Why Formal Can’t Scale without Methodology

Formal verification, and in particular model checking, has been around for a few decades now. I found my first post-silicon bug using formal 20 years ago at Motorola Austin in the cache controller block of a PowerPC chip. The power of formal technology drove my Ph.D research and subsequent career in formal verification.

Early on in my career, I focused on developing formal verification tools at Cadence. Later, I founded Jasper and did more of the same. Over the years however, despite the continuous improvement of formal technology, I find that formal adoption has been less than stellar. In particular, I feel people are not harnessing the full power that formal tools can provide. What is needed besides good tools is a scalable methodology.

Methodology is a body of practices, procedures, and rules used in a discipline. In simulation, both open source methodologies e.g. OVM (open verification methodology), UVM (universal verification methodology) and proprietary verification methodologies, internally developed by design teams of a company, exist. These have been of great help to the design and verification communities, which help scale simulation to keep up with the ever increasing complexity of the designs.

Unfortunately, there was no formal sign-off methodology that existed when I left Jasper in 2005. As an example, I know of semiconductor companies that have invested (and wasted) time and money evaluating and buying a formal tool, but the tool was abandoned eventually due of lack of methodology to scale formal verification to sign-off levels. This limitation prevents SoC teams, adopting formal for the first time, from verifying large design blocks of SoC. They need a formal methodology that can verify interesting blocks and integrate with existing simulation methodology, help verification leaders and managers to track progress of formal verification and sign-off.

This realization seeded the founding of Oski Technology to offer a formal sign-off methodology that helps SoC design teams to follow best practices in both design & verification to prevent nasty surprises after tape-out. We help our customers leverage the full power of formal to deliver high quality ICs in the ever-decreasing time-to-market window.

Oski formal sign-off methodology scales end-to-end formal verification to larger design blocks, some may have over 1 million flops. The methodology enables seamless integration of formal verification with customers’ pre-existing simulation methodology(s) and helps verification teams get up and running with formal verification within days of deployment. Oski formal methodology consists of 6 stages, namely Plan, Pre-verify, Verify, Analyze, Debug and Measure (Figure 1).

Plan: This stage focuses on finding the right verification approach, whether simulation or formal or even both, to verify the different design blocks and then partitioning the verification tasks accordingly. This involves understanding the design functionality and micro-architecture, identifying possible complexity issues for formal. A list of possible checkers and shortlisted Oski Abstraction Models™ for the blocks suitable for formal verification is also developed in this stage.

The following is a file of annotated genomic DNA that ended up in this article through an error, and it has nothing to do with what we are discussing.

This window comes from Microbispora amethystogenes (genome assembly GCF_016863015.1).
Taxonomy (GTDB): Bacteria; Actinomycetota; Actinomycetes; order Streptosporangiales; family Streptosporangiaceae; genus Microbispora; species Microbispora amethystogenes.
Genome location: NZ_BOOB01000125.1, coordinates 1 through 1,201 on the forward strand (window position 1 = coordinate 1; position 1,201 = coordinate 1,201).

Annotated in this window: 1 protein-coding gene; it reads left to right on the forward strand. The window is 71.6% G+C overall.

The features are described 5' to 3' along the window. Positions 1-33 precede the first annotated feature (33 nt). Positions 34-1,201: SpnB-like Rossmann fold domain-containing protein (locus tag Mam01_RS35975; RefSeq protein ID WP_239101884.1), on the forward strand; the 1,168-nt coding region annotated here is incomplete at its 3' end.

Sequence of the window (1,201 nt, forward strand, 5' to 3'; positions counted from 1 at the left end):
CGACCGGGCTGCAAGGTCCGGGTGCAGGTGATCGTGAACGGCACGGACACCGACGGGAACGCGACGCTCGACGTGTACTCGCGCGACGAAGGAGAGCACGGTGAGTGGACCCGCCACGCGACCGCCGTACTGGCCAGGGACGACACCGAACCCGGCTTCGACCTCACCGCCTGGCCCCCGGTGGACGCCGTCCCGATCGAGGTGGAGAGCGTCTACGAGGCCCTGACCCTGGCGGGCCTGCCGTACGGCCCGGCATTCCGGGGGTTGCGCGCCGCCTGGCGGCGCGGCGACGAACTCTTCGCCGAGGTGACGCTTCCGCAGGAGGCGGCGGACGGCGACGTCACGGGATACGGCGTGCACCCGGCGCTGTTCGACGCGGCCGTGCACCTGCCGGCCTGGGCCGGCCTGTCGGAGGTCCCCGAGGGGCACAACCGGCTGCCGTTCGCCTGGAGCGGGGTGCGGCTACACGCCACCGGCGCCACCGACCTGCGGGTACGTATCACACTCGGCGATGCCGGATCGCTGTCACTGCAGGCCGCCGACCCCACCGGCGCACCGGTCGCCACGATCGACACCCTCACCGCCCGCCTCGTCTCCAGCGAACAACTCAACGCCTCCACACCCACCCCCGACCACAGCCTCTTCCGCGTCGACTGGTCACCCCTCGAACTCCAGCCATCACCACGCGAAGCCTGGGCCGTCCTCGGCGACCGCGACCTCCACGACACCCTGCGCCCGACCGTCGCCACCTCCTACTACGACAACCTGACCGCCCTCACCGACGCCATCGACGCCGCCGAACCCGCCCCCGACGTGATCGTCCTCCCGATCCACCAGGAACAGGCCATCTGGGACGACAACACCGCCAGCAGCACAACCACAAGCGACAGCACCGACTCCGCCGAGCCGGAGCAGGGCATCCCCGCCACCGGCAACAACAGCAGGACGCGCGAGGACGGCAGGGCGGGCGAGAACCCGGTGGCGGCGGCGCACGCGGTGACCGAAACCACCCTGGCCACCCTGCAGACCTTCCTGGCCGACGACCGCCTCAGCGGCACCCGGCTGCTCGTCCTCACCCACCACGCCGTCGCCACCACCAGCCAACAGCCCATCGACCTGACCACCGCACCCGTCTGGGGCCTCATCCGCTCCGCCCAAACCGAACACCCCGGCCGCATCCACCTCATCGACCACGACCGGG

Pre-verify: A review of the DUT’s (design under test) RTL and implementation of covers for a detailed understanding of the design functionality and complexity are part of this stage. We also experiment to test effectiveness of different Abstraction Models and select the most effective Abstraction Models for the specific DUT and planned checkers. The goal is to find the best strategy that scales with the size of the DUT.

Verify: First, constraints and checkers are implemented in this stage. Next, the formal tool is run to verify the DUT and run-time results are measured.

Debug: Waveforms corresponding to failure reported in Verify stage are analyzed and corresponding fix(es) in the design. Sometimes adjustments are made to constraint(s), checker(s) or/and Abstraction Models.

Analyze: If a formal proof run-time exceeds acceptable time limit, an analysis of cones-of-influence (COI) and run-time is done by looking at design structures. This could result in decomposition of checkers, or development of new Abstraction Models. This stage is not necessary if the Abstraction Models created in the Pre-verify stage perform effectively.

Measure: Coverage results of the formal verification testbench are generated and analyzed in this stage. The result validates whether verification goals are met. All this results in a sign-off worthy methodology to use formal to complete verification of certain blocks. Moreover, the coverage results of formal verification are integrated with simulation coverage results and thus provide a single and complete view to observe and measure verification progress of the SoC.

With a systematic and customized approach to each verification project, Oski has helped many leading semiconductor companies adopt formal tools and make formal verification a part of their sign-off criteria. It feels good to see how the powerful formal technology, when coupled with a sound methodology, can broaden formal adoption and help realize the full value of formal to our customers.